How much of this do you put down to incompetence and how much to cynicism?

I think that most people at least started out with good intentions – I certainly did.  They didn’t start out cynical. Unfortunately, the senior leadership of the Department of State in the embassy in Baghdad and certainly in Washington didn’t want to hear bad news. They wanted a constant stream of happy stories and photographs. Understand that the embassy in Iraq is a fortress; the walls keep people out but it also they keep people in.  My boss was located in the Embassy in Baghdad; in an entire year he visited me only twice, and one of those was to get his photo taken in front of another project that we had paid for.  Our reporting was always edited as it went up the line so that negative things were taken out, projects were exaggerated and successes were overstated.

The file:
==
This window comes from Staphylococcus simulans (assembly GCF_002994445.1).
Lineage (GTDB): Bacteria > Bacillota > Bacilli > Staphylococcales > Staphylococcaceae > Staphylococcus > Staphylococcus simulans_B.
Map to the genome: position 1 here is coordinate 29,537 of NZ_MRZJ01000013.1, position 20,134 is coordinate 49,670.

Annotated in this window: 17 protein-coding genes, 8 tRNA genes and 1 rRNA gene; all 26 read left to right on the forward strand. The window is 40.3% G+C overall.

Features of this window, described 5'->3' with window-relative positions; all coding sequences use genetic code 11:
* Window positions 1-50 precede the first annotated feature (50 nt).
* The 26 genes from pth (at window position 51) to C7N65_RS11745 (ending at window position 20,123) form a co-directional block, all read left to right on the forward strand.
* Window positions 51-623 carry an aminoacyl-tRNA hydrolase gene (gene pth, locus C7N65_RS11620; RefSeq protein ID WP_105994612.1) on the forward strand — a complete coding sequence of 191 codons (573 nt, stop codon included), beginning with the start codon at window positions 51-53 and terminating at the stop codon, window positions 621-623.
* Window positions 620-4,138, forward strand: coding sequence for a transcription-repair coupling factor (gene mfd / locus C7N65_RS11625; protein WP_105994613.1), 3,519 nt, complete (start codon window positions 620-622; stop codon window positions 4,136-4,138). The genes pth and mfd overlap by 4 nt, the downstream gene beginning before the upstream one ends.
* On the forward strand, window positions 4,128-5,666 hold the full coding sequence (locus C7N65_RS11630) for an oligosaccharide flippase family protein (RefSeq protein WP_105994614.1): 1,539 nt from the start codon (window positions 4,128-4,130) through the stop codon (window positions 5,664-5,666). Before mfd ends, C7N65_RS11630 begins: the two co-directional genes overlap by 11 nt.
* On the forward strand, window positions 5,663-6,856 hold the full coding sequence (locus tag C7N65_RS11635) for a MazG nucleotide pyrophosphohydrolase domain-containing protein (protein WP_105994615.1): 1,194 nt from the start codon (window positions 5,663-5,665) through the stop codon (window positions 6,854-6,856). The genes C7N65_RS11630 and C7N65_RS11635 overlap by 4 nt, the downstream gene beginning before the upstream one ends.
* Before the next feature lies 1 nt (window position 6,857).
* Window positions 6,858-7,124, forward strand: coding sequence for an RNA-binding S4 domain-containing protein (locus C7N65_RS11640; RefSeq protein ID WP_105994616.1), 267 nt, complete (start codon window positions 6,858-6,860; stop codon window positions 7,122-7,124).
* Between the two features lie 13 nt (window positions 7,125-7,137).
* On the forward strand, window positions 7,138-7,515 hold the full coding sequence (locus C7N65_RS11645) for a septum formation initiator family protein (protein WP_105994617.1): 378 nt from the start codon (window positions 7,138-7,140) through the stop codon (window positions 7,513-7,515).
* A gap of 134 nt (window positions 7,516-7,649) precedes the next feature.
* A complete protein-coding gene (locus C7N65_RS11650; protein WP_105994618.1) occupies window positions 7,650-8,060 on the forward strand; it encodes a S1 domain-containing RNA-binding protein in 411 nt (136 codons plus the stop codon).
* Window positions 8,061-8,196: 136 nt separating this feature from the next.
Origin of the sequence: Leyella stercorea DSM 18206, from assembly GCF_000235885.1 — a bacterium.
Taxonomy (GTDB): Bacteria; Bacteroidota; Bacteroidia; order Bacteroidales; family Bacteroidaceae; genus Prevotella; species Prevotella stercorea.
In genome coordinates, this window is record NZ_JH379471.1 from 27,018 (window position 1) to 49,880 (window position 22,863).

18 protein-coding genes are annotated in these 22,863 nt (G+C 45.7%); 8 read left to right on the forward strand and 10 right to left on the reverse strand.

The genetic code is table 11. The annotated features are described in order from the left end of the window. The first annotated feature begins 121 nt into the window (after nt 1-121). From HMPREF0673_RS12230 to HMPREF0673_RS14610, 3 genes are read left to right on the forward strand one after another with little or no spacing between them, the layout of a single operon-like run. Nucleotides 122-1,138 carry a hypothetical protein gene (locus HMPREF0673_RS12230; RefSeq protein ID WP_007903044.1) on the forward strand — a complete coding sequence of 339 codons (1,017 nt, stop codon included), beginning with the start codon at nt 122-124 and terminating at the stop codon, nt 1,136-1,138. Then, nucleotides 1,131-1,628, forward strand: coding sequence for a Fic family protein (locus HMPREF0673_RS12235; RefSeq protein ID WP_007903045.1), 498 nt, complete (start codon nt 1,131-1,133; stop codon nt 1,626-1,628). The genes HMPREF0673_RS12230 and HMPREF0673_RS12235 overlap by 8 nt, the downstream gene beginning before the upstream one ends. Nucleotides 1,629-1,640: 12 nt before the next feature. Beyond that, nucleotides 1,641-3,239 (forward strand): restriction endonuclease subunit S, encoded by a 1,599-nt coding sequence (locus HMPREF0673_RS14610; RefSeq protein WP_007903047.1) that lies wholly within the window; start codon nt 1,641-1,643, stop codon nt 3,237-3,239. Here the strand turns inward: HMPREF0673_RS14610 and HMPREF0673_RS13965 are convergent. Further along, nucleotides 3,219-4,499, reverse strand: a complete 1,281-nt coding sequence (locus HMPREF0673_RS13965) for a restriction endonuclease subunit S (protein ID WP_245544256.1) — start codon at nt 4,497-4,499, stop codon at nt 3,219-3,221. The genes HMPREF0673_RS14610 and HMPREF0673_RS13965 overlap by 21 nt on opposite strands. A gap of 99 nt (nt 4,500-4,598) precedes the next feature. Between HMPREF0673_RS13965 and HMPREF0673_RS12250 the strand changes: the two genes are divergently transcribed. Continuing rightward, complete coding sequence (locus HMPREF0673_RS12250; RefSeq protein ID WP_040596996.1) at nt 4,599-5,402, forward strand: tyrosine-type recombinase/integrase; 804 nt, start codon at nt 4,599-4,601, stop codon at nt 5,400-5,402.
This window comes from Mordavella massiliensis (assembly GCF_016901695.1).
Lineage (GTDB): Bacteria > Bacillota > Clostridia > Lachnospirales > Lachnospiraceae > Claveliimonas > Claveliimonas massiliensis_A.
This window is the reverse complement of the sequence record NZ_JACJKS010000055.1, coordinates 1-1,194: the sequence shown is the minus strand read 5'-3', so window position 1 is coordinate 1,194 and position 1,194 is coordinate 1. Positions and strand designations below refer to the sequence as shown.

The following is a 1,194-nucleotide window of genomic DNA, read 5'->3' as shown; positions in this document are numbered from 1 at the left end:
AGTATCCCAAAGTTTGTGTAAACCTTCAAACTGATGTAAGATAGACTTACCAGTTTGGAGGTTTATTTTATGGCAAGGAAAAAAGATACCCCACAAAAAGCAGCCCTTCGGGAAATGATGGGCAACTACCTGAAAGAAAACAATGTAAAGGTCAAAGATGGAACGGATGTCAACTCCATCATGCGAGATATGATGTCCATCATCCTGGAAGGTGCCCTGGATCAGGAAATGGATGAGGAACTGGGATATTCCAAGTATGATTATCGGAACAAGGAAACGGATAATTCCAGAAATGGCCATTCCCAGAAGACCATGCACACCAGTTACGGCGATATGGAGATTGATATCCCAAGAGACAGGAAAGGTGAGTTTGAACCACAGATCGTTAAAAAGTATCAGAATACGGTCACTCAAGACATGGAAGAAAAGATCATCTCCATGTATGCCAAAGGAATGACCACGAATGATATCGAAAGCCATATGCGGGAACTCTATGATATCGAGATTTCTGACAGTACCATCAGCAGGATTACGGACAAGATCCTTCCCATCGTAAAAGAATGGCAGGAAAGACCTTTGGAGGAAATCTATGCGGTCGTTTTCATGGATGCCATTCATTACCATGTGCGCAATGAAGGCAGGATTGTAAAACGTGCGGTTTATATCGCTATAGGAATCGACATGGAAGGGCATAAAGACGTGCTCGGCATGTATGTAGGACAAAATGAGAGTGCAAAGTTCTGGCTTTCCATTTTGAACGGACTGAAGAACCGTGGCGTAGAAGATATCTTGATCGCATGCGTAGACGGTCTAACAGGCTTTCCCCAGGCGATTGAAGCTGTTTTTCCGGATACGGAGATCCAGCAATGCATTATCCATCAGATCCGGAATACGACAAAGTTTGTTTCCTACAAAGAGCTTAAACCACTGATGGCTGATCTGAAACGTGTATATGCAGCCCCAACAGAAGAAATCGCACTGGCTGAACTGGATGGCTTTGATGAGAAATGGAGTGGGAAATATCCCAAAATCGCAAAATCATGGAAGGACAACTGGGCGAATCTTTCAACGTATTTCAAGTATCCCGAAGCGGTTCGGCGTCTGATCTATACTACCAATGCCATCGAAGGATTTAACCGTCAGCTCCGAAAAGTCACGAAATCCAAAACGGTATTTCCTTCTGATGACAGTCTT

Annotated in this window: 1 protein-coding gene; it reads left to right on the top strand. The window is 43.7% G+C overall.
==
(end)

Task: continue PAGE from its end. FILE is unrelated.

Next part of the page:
You’re still employed by the State Department. How has the book gone down with your bosses?

As you can imagine, the Department of State was not particularly thrilled to have one of its mid-level officers announce to the world that $63 billion had been wasted and the effort was nothing but a farce. Unfortunately, I am under investigation now by our Office of Diplomatic Security, I’ve been called in and questioned. They’ve tried to delay the publication of the book. They have moved me to a less substantial job, and they’re very close to firing me.

How do you feel about that?

Luckily I’m eligible for retirement, so whatever they do to me is fine. At the end of the day what matters is what I saw and what I’ve written, which in my mind is the raw material of failure. It will serve as a marker for people who want to study this thing more fully in the future and as a warning to American taxpayers.


Book Excerpt: We Meant Well: How I Helped Lose the Battle for Hearts and Minds in Iraq by Peter Van Buren